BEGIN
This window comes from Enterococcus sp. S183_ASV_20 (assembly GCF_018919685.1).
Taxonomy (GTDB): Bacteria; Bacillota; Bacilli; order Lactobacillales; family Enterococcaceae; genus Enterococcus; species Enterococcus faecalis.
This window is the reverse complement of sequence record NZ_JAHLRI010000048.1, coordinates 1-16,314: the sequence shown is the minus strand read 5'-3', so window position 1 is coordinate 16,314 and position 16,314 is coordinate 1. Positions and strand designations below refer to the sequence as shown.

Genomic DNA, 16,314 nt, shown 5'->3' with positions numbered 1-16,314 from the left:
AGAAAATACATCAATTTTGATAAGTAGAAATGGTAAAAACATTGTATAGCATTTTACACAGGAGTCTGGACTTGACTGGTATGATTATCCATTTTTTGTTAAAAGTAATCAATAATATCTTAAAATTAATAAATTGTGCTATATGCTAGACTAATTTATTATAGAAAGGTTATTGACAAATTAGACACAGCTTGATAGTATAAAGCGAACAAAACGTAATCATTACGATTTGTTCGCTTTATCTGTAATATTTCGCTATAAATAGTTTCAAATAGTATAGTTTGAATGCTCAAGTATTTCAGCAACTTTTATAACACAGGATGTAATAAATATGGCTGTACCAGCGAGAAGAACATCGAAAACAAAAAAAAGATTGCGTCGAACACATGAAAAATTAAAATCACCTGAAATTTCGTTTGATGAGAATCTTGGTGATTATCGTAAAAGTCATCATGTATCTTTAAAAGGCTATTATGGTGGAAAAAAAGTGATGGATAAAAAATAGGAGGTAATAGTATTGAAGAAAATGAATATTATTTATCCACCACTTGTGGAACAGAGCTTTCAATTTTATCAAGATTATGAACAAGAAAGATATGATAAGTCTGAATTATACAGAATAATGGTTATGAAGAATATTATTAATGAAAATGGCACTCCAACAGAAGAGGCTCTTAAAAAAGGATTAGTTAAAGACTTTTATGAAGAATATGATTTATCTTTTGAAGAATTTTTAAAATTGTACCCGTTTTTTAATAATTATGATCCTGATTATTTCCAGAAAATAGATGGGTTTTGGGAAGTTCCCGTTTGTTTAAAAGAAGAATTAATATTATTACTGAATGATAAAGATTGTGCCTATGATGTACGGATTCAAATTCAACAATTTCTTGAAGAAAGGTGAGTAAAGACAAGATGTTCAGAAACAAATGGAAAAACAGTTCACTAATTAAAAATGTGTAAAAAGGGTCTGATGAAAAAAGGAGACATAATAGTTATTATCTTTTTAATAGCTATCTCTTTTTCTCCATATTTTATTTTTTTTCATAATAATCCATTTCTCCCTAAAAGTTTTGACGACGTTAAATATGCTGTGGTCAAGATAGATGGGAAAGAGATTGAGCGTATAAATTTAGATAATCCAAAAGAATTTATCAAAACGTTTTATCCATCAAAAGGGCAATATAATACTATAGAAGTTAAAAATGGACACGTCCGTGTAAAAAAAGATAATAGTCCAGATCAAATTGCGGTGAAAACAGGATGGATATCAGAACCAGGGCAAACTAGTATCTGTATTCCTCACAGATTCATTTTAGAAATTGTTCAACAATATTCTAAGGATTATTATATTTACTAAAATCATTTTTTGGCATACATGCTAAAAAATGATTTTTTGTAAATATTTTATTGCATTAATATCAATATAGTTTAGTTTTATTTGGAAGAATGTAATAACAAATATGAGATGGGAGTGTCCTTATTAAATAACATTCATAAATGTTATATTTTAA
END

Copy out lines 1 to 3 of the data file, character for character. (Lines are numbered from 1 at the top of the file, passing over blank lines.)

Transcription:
This window comes from Enterococcus sp. S183_ASV_20 (assembly GCF_018919685.1).
Taxonomy (GTDB): Bacteria; Bacillota; Bacilli; order Lactobacillales; family Enterococcaceae; genus Enterococcus; species Enterococcus faecalis.
This window is the reverse complement of sequence record NZ_JAHLRI010000048.1, coordinates 1-16,314: the sequence shown is the minus strand read 5'-3', so window position 1 is coordinate 16,314 and position 16,314 is coordinate 1. Positions and strand designations below refer to the sequence as shown.